Oil-field services company embroiled in overtime lawsuit

Jessica Priest By Jessica Priest

April 17, 2014 at 10:04 p.m.
Updated April 17, 2014 at 11:18 p.m.

More than 90 people claim Warrior Energy Services Corp. owes them overtime pay, and they have filed two lawsuits to recoup that money.

In the most recent lawsuit, filed in March, 31 employees and former employees claim the oil-field services company violated the Fair Labor and Standards Act.

They are equipment and crane operators as well as support personnel who say they worked 50 to 100 hours per week, according to court documents.

Attorneys for both parties declined to comment about the case.

One issue is whether the Warrior Energy Services Corp. is exempt from paying overtime because of the Motor Vehicle Carriers Act.

Enacted in 1935, it authorizes the Secretary of Transportation to establish qualifications and maximum hours of service.

Under that act, some employees, such as drivers, driver's helpers, loaders and mechanics, are exempt from receiving overtime, said Juan J. Rodriguez, deputy regional director of the U.S. Department of Labor in Dallas.

The plaintiffs' attorney, Clark Woodson III, of Angleton, wrote in court documents that his clients were entitled to overtime because of the Technical Corrections Act of 2008.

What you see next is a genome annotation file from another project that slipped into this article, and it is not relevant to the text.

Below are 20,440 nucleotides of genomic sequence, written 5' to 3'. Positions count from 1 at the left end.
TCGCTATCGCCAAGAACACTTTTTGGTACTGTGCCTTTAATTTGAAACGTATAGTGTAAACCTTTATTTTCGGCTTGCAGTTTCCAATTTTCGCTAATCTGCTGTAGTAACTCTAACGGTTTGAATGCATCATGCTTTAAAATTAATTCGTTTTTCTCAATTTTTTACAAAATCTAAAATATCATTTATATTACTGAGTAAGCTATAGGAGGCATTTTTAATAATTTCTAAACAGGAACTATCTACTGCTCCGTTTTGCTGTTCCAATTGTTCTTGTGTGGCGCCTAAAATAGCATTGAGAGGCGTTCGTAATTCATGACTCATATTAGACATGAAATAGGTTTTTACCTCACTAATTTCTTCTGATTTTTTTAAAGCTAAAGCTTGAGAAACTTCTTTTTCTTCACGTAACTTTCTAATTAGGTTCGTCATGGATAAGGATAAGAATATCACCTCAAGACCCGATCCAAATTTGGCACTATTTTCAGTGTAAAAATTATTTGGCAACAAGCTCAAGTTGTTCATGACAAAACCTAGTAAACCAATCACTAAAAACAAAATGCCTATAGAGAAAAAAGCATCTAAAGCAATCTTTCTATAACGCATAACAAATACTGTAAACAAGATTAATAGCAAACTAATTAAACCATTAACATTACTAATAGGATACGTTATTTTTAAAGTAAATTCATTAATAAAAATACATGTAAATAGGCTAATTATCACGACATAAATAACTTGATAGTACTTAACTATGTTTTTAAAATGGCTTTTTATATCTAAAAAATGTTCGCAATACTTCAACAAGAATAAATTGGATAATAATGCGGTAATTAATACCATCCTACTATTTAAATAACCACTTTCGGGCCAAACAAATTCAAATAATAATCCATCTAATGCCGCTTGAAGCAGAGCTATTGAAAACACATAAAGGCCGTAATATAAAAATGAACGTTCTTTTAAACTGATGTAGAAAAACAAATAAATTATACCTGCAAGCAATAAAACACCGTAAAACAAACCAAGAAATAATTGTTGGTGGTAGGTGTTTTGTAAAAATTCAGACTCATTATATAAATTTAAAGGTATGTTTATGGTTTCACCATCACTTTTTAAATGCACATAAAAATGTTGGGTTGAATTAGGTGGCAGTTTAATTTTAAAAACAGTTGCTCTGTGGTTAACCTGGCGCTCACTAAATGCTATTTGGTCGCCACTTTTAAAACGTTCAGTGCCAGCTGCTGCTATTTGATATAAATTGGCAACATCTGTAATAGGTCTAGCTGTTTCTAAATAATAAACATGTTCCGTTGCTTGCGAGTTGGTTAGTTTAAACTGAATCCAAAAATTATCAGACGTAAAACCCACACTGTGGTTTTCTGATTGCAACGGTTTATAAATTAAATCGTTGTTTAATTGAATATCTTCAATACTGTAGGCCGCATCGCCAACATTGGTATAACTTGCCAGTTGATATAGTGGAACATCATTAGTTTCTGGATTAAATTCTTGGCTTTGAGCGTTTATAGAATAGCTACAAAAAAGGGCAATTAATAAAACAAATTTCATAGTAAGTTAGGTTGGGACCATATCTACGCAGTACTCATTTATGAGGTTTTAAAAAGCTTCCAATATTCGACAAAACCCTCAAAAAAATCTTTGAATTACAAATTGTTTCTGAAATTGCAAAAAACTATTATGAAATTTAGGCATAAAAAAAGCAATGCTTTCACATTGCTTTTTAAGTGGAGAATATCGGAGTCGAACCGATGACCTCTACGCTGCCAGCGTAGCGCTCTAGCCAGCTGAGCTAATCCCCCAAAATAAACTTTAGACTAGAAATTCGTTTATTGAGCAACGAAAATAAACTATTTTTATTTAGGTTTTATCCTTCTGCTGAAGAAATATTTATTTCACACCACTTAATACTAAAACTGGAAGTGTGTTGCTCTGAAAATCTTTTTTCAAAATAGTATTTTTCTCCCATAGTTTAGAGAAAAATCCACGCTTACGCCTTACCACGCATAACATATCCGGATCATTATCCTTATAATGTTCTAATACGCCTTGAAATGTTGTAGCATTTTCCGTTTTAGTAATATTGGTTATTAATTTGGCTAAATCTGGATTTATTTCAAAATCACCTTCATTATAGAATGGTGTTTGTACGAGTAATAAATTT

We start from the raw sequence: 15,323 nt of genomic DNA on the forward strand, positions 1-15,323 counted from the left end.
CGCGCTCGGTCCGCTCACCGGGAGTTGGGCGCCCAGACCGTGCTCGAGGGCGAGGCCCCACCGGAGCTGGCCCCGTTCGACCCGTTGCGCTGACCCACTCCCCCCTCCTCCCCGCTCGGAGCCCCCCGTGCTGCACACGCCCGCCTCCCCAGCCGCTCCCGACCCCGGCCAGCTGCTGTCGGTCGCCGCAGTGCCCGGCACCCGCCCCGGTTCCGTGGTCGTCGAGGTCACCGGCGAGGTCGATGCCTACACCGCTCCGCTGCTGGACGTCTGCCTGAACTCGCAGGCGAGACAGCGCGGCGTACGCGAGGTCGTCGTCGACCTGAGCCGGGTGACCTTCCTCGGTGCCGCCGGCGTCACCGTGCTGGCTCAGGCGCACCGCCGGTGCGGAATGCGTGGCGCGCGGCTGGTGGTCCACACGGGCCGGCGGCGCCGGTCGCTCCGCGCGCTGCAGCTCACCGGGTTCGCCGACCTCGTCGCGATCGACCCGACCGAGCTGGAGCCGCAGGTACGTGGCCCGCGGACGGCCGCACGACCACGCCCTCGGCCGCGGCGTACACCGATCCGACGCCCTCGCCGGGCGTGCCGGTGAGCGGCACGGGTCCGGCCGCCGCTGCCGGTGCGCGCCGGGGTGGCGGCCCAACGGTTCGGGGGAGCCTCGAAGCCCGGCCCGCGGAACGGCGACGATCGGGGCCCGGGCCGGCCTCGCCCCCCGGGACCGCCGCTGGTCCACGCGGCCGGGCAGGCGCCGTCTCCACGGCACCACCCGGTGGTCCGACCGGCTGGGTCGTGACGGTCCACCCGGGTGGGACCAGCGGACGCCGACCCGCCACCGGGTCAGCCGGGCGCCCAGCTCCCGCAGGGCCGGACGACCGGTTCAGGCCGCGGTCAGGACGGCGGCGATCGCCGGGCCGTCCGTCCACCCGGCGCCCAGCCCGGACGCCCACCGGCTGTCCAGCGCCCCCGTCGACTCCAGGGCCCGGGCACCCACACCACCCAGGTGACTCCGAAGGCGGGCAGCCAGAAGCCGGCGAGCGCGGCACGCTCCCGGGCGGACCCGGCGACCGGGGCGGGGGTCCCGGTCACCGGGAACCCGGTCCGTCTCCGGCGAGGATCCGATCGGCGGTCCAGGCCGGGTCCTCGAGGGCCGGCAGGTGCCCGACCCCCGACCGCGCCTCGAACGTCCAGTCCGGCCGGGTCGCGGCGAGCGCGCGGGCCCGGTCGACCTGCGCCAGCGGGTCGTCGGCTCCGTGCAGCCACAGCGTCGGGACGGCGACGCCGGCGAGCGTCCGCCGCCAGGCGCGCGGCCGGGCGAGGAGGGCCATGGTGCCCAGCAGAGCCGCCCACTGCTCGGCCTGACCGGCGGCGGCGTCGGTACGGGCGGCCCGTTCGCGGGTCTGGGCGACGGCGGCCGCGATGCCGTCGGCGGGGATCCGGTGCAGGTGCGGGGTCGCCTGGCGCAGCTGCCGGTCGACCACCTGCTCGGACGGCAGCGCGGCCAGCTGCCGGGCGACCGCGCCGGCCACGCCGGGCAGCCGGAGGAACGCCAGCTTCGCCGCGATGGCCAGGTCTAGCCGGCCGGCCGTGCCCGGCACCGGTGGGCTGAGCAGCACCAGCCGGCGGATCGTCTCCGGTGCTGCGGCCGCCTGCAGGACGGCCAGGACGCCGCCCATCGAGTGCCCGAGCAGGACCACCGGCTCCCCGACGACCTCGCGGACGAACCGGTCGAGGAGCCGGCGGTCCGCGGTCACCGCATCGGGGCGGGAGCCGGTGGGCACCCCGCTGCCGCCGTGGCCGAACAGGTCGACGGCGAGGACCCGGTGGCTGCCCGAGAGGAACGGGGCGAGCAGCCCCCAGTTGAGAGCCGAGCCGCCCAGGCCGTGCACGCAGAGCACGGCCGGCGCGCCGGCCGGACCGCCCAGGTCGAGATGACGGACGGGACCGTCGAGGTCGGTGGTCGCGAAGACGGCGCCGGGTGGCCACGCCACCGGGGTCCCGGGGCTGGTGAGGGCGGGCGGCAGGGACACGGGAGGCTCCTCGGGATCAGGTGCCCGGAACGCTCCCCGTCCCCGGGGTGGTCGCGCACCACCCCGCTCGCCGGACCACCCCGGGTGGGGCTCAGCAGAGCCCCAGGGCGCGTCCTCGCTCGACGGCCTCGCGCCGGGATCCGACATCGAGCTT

His clients used vehicles weighing less than 10,000 pounds to service wells on private properties, which would mean they are qualified for overtime, according to the 2008 act. The jobs typically lasted for two to three days.

The employees also swept and cleaned the shops, washed the vehicles and tested equipment, he wrote. In November 2012, some employees were switched from salary to hourly.

Attorney William John Bux, of Houston, meanwhile, contends the company is exempt from paying overtime because of the Motor Vehicle Carriers Act.

He denied in court documents that the employees used vehicles weighing less than 10,000 pounds. If they had used them, the employees did so outside of work and for an insubstantial amount of time.

This is the second Fair Labor Standards Act lawsuit the company has faced since 2013.

Sixty-four people claimed in a suit originally filed in the Southwestern District of North Dakota that they worked between 50 to 120 hours a week and weren't paid overtime.

That suit was later transferred to Victoria, and Federal Judge Gregg Costa dismissed three plaintiffs from the lawsuit.

Warrior Energy Services Corp. also claims two other plaintiffs on that lawsuit never worked for them.

Both cases are pending, and Woodson has asked the court to consolidate them.



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